The Dead Wife's Handbook Paperback
The Dead Wife's Handbook is the stunning emotional debut from author Hannah Beckerman. 'Today is my death anniversary. A year ago today I was still alive.' Rachel, Max and their daughter Ellie had the perfect life - until the night Rachel's heart stopped beating.
Now Max and Ellie are doing their best to adapt to life without Rachel, and just as her family can't forget her, Rachel can't quite let go of them either.
Caught in a place between worlds, Rachel watches helplessly as she begins to fade from their lives. And when Max is persuaded by family and friends to start dating again, Rachel starts to understand that dying was just the beginning of her problems.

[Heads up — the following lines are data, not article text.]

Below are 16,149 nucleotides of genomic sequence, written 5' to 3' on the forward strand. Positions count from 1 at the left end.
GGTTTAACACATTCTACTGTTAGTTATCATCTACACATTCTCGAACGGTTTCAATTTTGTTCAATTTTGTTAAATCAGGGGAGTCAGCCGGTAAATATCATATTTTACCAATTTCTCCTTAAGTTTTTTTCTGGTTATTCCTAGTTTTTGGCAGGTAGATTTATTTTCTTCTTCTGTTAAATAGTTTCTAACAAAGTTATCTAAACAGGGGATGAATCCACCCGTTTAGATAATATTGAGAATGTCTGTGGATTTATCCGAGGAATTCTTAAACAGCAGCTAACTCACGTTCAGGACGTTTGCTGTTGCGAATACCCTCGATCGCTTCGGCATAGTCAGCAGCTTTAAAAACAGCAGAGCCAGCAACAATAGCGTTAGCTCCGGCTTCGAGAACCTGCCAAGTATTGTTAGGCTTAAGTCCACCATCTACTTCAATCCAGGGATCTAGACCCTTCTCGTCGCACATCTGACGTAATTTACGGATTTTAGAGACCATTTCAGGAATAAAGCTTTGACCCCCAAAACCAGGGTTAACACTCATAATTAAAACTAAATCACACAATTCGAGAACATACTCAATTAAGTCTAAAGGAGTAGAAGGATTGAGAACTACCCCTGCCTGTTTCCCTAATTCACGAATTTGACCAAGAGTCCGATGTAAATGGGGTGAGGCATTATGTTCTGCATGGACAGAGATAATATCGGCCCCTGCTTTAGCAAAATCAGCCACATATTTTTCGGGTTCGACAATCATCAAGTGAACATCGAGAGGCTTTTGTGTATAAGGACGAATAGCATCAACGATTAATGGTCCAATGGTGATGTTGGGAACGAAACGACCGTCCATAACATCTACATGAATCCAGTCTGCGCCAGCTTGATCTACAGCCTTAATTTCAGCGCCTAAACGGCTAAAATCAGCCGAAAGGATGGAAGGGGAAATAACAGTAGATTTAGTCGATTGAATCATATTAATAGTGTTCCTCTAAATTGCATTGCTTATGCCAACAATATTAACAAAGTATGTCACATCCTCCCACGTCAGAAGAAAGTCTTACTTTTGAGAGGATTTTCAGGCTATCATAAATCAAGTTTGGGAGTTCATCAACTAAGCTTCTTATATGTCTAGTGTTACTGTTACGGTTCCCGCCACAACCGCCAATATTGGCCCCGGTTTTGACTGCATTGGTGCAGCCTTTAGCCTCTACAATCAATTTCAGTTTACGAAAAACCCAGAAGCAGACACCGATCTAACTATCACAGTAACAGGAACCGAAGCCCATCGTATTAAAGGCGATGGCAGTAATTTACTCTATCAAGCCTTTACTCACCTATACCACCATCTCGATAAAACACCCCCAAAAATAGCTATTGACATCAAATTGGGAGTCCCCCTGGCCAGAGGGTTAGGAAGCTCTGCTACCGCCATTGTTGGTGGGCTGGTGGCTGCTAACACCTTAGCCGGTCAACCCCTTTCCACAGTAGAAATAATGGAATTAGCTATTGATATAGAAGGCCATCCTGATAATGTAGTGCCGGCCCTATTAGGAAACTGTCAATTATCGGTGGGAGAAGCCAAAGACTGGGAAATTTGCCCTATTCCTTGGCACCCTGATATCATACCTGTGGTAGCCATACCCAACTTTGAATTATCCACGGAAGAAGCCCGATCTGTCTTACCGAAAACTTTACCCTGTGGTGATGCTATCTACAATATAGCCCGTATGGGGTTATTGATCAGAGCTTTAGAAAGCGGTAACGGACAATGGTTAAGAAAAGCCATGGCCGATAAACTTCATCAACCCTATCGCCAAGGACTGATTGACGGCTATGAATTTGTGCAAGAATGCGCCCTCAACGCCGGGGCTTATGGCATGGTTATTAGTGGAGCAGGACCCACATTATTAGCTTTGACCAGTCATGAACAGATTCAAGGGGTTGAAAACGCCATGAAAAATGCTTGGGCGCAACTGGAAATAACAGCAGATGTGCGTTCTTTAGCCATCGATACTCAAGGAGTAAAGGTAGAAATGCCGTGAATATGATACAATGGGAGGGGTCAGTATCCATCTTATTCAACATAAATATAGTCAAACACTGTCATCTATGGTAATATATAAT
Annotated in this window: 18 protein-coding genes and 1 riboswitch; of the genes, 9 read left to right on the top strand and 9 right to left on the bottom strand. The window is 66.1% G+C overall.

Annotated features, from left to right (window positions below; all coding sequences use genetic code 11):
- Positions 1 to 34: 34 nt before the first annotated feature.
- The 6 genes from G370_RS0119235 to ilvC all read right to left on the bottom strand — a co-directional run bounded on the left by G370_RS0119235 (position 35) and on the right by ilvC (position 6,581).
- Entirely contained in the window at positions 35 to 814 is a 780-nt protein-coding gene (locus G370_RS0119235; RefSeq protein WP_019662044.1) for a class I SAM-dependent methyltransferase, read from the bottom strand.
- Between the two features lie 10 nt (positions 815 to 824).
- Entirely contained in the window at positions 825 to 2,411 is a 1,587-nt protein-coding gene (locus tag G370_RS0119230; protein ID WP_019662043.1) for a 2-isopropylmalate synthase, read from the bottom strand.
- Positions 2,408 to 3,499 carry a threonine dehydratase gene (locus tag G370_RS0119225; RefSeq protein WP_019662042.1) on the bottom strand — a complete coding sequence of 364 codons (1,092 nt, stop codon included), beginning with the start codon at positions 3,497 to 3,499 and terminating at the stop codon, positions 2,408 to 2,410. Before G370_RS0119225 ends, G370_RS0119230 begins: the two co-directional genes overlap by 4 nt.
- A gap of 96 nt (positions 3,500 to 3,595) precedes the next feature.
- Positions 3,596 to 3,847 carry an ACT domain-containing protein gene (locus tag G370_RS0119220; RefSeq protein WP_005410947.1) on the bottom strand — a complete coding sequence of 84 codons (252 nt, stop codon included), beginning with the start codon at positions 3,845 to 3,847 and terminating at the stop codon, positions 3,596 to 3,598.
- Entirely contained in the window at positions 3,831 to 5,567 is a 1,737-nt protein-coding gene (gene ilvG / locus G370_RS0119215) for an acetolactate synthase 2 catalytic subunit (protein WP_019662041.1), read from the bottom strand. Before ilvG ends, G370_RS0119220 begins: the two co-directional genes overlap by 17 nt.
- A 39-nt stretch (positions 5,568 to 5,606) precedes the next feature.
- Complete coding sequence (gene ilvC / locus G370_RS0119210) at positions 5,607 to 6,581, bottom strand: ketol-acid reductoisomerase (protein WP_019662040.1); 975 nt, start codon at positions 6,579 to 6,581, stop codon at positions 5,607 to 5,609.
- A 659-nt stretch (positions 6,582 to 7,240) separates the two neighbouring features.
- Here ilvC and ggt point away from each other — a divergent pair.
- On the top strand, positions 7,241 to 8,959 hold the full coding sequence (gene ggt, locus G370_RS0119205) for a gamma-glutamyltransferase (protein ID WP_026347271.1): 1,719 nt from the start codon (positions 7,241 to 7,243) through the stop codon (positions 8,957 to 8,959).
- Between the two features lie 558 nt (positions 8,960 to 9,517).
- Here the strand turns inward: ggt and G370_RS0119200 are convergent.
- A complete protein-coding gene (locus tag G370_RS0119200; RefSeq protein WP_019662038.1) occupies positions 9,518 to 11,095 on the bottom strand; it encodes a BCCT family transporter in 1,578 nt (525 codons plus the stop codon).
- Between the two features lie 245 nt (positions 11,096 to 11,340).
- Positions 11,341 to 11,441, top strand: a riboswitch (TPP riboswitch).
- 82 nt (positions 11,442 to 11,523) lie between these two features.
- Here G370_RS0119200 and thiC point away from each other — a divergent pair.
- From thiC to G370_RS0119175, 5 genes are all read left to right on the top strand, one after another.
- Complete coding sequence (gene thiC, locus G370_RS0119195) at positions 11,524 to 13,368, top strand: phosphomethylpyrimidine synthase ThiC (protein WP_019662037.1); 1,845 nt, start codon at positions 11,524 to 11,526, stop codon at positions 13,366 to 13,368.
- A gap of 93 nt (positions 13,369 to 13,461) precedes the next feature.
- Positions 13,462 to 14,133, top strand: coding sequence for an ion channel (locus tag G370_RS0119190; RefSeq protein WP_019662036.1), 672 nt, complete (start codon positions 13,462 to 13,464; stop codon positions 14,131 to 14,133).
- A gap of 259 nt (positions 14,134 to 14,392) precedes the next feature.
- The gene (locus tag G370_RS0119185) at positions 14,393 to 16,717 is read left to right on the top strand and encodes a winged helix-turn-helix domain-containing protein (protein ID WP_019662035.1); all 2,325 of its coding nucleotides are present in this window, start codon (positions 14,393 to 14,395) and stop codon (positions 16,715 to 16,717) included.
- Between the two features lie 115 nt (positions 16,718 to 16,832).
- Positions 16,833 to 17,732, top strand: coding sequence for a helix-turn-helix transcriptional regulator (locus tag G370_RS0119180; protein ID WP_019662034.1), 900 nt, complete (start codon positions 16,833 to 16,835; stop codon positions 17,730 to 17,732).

As Rachel grieves for the life she's lost and the life she'll never lead, she learns that sometimes the thing that breaks your heart might be the very thing you hope for.
Hannah Beckerman gives an unforgettable exploration of love and loss in her first novel, The Dead Wife's Handbook.
Praise for The Dead Wife's Handbook: "Beautifully written and full of love". (Fern Britton). "A moving and intriguing debut novel". (Fabulous Magazine). Hannah Beckerman is a former TV and film producer living in London. The Dead Wife's Handbook is her first novel.
- Format: Paperback
- Pages: 496 pages
- Publisher: Penguin Books Ltd
- Publication Date: 13/02/2014
- Category: Modern & contemporary fiction (post c 1945)
- ISBN: 9780718178147
Showing 1 - 2 of 2 reviews.
Review by Karen-uk